Chat Live
US Office: (941) 925-1303 | Europe Office: +44(0)1223-851481

TIFF RIP-Kit for Windows
TIFF RIP-Kit for Macintosh
Platesetter & Imagesetter RIP-Kits

Epson Film RIP-Kits
Epson Proofing RIP-Kits
FirstProof Workflow Tools
TIFF Catchers
Interface Kits
RIP Options
RIP Upgrades
Free Demo Software

Film Imagesetters
Direct to Screen Systems
Vastech Processors
Parts & Service

Thermal Film
Direct to Screen Wax

RIP de Renta

Technical Support
Annual Support
Calibration Services
Contact RTI

Extended Font Support

Make font issues a thing of the past with the latestion Harlequin RIP from RTI. The RTI Harlequin RIP supports an extended range of fonts and offers a variety of features to help eliminate font issues.

Added support for the latest font sets including:
PostScript Type 0, Type1, Type2 (CFF), Type 3, Type 4, Type32, Type 42 (TrueType)
TrueType, TrueType collections (.ttc) and OpenType
CID fonts, including TrueType based 'New CID'
Demand Loadable Fonts (DLD1)
Extensive CJK support

The Harlequin RIP comes with the 35 standard fonts built into the software. There are several different types of fonts that can be installed and used with the RIP. Fonts must be embedded in the job that uses them or you can install them directly into the RIP software. Most new design applications embed the font within the job thus saving design time and disk space. If you want to preinstall a commonly used group of fonts, installation is a once-only process where the RIP configures the font for its use and puts it in the appropriate location.

Type 1 Fonts. These are the most commonly used fonts. Type 1 fonts can contain hints that can subtly change the shape of the characters. Hinted fonts can improve the appearance of text rendered at low resolution or at small sizes on higher resolution devices: for example, hints can affect 11 point text at resolutions up to 2000 dpi.

Type 3 Fonts.

Type 0 (composite) Fonts. These are special fonts designed to support large character sets such as Japanese or Chinese. Type 0 fonts can use any base font format (Types 1, 3, 4, 32, 42) and CID fonts. Type 0 fonts can support multi-byte character encodings. Older Type 0 fonts had multiple sub-fonts and as such used a lot of memory however, the new CID-keying method is much more memory efficient.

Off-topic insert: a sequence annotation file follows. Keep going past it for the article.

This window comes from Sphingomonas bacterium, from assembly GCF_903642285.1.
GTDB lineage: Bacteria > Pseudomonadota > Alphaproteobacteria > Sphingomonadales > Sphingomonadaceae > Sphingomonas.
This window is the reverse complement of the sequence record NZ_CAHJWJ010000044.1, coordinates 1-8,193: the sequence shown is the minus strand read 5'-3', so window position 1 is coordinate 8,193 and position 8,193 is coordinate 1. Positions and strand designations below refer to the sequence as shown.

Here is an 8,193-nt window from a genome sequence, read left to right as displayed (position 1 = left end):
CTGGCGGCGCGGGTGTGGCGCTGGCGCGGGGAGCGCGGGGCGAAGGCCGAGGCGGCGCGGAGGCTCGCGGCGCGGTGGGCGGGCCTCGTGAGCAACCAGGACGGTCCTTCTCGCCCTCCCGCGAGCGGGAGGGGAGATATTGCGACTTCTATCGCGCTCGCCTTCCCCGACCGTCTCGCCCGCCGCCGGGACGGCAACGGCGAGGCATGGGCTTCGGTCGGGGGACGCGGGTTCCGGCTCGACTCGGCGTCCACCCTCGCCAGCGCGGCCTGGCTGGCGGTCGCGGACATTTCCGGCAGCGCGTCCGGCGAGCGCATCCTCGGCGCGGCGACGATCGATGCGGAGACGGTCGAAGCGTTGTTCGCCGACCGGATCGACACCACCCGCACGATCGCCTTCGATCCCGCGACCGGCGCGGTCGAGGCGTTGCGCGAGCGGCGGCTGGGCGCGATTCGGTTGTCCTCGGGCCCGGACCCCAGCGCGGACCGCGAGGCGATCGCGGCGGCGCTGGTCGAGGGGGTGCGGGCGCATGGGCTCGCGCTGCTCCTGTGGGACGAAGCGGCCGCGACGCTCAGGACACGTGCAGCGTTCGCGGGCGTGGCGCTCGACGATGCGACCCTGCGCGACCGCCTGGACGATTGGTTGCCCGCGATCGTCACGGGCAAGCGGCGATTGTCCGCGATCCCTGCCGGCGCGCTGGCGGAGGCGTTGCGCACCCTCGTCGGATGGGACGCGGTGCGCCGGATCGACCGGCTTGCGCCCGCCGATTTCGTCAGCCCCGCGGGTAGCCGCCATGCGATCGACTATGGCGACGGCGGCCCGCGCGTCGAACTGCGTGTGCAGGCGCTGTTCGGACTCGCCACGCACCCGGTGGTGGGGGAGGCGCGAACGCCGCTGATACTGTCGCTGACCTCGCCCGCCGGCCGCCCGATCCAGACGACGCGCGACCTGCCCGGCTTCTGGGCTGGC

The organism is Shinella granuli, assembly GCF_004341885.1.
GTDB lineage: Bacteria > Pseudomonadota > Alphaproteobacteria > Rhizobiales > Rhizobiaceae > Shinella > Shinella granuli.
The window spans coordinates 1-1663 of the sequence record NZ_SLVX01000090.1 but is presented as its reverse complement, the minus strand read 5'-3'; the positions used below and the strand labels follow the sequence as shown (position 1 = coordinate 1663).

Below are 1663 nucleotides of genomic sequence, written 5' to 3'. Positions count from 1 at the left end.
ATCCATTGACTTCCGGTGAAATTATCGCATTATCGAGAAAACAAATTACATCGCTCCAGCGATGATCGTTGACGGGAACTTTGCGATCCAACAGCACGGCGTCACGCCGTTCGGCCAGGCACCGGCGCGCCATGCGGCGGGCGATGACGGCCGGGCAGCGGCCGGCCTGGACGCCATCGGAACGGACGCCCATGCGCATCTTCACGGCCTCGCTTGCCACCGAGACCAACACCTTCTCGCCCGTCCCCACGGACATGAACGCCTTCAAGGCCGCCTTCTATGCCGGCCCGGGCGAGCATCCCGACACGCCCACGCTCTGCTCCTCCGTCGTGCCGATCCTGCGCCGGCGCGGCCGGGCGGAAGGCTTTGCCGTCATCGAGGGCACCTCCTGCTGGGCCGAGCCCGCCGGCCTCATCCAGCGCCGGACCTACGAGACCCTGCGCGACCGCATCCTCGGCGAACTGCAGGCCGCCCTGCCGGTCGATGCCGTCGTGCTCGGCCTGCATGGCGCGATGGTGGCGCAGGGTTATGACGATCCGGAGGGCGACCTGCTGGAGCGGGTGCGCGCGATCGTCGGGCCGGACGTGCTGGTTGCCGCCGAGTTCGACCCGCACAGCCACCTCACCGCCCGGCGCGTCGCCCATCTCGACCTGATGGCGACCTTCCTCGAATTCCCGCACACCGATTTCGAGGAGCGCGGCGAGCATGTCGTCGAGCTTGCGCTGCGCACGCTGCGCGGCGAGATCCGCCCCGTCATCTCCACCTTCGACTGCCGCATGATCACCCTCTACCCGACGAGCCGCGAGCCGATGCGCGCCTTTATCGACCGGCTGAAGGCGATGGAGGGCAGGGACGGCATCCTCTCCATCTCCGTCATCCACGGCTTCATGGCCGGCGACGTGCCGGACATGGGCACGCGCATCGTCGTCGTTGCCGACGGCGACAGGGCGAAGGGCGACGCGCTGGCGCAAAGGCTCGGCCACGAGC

CID Fonts. Character identifier (CID) composite fonts, together with associated character map (CMap) files are used to produce CID-keyed fonts, which exist only in the memory of the Harlequin RIP (or other RIPs).

TrueType Fonts and OpenType fonts. Single-byte PC format TrueType fonts or OpenType fonts with TrueType outlines. The RIP also supports installation of native TrueType, Type 42, raw CFF (Compact Format) and OpenType/CFF fonts. Multiple-font CFF or OpenType/CFF fonts will be installed as FontSet resources, but these will not appear in the Proof or Delete Fonts menus, or in the font List.

Font Emulation

Let's say you send a job over to the RIP that doesn't include any fonts. If you have 'Abort the job if any fonts are missing' selected in your RIP configuration, the RIP will automatically abort the job and give you an error letting you know that the font was missing.

Let's now say it is 8:00pm and the job has to go out that night for early morning shipment. With the Harlequin RIP you can now 'Enable Font Emulation' and resend the problem file. The RIP will construct a suitable replacement on the fly. Emulated fonts have the correct width for every glyph in the font, so that letter and word spacing will be correct, and justified text will continue to be justified, with a straight edge to the text block.

Extended and condensed fonts are emulated just as well as regular typefaces and are constructed at the correct weight, from extra thin to extra black, so the overall appearance of the page will be unchanged. The emulated fonts will also be slanted at the right angle, allowing oblique and italic fonts to be correctly displayed. In addition, italic faces will be slightly more ornate than emulations of the roman faces from the same family. The emulation will not cause any re-flow and there will not be any changes to line-ends and page breaks.

The emulation is close enough that it will usually be acceptable by all but the most demanding of print buyers, at least for body fonts. If the designer has used a specialty display face in order to convey a feeling of the wild west, modernity or anything else then it’s more likely that the buyer won’t find the result of in-RIP font emulation as appealing, but at least you can still produce a proof to show them what you can do and use that as a starting point for discussions. There are some limitations, of course: symbolic or pi fonts cannot be emulated. If the job is submitted as a PDF file, then information required to construct the emulation font will be derived from the PDF file itself. If it’s submitted as a PostScript or EPS file instead, then the relevant information must be drawn from the database of font metrics supplied with the RIP. That database is quite extensive, but there will always be fonts that are not included, and those also cannot be emulated. Finally, the font emulation is applicable only to Latin fonts, as used forWestern European languages and a number of others around the world.

All trademarks property of their respective owners.